In most situations where Red Cross and Red Crescent Societies work, it is clear that a gender dimension must be mainstreamed into recovery plans. Sensitive issues around cultural, tribal, racial or ethnic divides further complicate the process - but cannot be ignored without reinstating or even aggravating previous inequities.
Some other thoughts:
• Ensuring a Coordinated Response: Establishing a coordinated effort in the midst of a disaster is difficult, and often seemingly impossible. However, when achieved, coordination lays the foundation for effective response by authorities at local, regional and national levels.
Coordination involves building long-term relationships and sharing information platforms between humanitarian operators, public authorities, funding institutions and donors, and above all the very public and communities affected.
• Building Back Better: Regardless of how devastating, every disaster offers a unique opportunity to build back better homes and schools, and to bring in new livelihoods, opportunities, and hope.
Ironically in some cases, the disaster itself helps break the cycle of poverty through improved infrastructure. In Afghanistan and Angola, better schools have meant not just new buildings, but also green space, play areas, and less crowded classrooms. In countries impacted by Hurricane Mitch, IFRC efforts helped improve living conditions, and in Bangladesh and Vietnam, our coastal mangrove planting projects improved the environment and strengthened resistance to cyclones.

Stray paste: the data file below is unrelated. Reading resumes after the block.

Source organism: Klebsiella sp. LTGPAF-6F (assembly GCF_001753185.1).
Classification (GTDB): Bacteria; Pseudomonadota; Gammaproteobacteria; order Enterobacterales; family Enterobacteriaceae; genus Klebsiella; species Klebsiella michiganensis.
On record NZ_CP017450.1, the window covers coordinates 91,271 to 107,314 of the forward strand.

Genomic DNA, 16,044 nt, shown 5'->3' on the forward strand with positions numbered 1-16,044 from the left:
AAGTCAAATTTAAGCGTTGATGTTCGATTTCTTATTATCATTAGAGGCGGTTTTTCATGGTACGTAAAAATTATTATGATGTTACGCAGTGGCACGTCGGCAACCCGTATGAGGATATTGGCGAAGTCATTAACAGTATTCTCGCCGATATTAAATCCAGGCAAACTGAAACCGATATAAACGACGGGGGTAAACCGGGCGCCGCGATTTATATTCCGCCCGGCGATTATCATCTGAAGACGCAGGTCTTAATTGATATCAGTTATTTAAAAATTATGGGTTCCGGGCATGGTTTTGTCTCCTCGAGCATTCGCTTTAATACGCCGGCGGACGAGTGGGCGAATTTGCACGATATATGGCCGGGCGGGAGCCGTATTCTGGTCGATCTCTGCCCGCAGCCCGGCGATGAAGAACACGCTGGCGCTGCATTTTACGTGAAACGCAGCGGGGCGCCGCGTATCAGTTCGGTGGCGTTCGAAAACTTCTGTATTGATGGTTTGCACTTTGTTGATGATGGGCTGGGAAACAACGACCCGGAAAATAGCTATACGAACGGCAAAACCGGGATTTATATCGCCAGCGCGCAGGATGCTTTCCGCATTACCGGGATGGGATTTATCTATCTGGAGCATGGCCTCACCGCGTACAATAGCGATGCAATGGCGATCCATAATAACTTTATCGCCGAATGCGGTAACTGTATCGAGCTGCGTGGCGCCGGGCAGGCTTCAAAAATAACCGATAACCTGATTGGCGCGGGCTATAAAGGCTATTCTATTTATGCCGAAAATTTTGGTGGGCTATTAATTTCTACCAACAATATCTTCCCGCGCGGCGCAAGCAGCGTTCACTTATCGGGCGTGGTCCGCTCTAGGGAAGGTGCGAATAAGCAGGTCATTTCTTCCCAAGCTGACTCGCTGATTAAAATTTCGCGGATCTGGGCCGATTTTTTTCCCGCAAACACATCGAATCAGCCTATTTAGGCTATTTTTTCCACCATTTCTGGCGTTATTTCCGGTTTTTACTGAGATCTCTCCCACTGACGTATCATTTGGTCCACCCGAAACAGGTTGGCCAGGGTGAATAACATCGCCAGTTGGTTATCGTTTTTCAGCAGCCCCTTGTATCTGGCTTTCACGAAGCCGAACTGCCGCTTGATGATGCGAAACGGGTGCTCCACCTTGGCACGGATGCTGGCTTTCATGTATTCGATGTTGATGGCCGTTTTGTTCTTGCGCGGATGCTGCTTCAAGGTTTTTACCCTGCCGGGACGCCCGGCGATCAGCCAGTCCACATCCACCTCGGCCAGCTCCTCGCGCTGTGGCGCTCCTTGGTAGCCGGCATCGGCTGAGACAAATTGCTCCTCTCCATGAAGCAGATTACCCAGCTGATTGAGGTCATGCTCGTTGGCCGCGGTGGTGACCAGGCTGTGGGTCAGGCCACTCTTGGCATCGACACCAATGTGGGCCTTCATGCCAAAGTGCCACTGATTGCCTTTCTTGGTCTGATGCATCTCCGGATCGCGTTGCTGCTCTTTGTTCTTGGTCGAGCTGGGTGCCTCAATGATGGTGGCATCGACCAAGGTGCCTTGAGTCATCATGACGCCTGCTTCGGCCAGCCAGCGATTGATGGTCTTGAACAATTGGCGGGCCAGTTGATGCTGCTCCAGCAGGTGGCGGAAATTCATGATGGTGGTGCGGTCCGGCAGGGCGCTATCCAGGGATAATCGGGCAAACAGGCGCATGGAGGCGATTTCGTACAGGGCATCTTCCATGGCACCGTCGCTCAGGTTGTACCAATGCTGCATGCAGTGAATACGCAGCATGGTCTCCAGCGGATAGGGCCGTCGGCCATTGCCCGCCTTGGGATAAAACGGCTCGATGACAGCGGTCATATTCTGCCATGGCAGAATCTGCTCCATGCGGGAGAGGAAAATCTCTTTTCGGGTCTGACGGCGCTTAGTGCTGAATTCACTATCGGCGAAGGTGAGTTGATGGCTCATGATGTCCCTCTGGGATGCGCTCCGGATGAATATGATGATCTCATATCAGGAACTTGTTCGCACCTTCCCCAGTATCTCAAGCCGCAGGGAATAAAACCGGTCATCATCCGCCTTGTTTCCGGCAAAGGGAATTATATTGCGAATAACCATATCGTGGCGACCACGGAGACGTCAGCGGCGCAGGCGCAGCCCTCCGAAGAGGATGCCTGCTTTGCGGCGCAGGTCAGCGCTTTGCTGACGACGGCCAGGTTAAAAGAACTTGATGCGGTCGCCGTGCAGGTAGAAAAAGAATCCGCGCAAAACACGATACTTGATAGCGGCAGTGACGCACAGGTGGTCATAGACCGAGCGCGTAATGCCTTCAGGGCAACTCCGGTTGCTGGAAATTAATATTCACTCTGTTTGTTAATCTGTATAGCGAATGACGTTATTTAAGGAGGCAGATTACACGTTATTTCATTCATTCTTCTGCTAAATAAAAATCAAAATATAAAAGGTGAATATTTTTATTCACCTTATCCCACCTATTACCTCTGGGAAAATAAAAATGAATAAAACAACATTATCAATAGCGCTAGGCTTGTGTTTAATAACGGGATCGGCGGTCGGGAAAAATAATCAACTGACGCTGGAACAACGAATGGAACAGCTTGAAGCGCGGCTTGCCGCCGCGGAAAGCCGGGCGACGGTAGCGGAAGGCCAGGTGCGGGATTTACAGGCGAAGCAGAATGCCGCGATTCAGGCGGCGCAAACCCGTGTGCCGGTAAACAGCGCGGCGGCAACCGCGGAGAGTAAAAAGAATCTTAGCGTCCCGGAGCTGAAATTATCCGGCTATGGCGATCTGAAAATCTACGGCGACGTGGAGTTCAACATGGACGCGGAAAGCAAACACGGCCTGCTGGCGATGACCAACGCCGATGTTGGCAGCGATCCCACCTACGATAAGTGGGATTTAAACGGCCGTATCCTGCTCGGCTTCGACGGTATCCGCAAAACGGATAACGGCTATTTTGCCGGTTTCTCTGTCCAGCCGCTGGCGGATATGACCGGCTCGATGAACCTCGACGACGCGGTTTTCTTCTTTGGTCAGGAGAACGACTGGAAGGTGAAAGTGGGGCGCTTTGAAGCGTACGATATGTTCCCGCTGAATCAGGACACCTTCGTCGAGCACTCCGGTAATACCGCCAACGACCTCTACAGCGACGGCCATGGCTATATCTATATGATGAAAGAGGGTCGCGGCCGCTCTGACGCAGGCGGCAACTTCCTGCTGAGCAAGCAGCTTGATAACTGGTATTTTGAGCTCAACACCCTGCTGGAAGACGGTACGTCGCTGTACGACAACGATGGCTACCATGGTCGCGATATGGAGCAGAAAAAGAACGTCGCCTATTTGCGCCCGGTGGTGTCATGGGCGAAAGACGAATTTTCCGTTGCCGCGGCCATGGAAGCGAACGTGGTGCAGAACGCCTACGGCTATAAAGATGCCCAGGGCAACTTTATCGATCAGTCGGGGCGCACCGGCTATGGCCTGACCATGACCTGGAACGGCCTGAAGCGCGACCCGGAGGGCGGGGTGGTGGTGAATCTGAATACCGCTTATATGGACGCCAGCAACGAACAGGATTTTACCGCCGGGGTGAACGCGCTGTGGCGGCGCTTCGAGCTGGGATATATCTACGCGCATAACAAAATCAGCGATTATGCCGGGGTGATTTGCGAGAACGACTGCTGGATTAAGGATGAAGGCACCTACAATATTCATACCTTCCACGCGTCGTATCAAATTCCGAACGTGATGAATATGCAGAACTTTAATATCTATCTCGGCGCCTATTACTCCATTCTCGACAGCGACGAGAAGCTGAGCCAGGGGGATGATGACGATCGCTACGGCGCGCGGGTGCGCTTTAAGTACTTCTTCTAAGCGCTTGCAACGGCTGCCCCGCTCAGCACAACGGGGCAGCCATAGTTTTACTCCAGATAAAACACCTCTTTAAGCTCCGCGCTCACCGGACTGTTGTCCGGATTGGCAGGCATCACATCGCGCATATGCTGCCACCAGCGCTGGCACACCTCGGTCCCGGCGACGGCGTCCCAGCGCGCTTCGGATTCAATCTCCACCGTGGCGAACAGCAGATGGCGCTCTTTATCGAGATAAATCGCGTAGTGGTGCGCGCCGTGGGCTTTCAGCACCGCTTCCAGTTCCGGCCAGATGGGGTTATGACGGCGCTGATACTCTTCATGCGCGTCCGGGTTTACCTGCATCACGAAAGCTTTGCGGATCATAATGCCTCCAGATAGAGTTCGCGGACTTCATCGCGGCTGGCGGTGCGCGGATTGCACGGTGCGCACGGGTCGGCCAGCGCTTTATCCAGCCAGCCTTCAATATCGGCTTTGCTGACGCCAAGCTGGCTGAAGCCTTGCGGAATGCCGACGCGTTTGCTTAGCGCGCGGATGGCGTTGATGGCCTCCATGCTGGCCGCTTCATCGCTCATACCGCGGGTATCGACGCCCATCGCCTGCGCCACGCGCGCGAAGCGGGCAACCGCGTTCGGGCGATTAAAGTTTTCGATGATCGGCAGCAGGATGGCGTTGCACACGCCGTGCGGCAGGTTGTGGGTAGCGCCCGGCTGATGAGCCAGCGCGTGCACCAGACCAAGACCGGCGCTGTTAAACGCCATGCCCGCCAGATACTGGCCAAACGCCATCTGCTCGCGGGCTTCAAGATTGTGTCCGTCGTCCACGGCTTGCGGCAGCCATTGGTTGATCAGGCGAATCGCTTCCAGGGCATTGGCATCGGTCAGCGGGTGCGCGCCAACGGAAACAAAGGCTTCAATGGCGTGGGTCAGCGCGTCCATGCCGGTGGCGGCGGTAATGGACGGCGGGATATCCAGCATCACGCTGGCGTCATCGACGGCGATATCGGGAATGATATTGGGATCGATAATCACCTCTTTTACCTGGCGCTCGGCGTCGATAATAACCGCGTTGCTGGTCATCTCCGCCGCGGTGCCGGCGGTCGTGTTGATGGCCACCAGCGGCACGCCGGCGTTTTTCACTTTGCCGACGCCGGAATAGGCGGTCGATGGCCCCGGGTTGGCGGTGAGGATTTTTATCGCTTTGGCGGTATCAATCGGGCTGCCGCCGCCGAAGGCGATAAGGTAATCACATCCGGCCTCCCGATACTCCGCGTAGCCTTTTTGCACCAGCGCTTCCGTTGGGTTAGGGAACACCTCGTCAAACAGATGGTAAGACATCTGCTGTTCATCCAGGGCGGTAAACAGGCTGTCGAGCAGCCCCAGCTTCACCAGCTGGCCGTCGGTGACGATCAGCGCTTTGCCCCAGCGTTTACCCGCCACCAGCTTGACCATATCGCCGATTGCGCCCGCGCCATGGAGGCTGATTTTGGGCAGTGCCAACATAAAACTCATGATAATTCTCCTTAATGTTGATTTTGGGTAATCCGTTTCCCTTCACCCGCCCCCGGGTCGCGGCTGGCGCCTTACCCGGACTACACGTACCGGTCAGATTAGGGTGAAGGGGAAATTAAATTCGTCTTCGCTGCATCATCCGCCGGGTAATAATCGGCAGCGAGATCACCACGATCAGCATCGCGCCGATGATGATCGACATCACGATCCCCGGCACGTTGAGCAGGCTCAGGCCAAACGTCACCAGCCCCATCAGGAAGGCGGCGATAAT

"Building Back Better" also means more trade opportunities - such as the possibility proposed by former President Clinton in his current role as the UN Special Envoy for the Indian Ocean Tsunami - to invigorate the housing construction business and trade conditions through the rebuilding of Tsunami-affected communities.
• Relocating Displaced Populations: The relocation of affected populations - from and to devastated areas - is fraught with sensitivity. Some of the displaced will never return, while some will never leave, and both extremes must be managed during the recovery process.
The man in Bam who refused to leave the pile of rubble that was once his home and under which his family lay is no different from the resident of New Orleans who refused to leave his flooded house.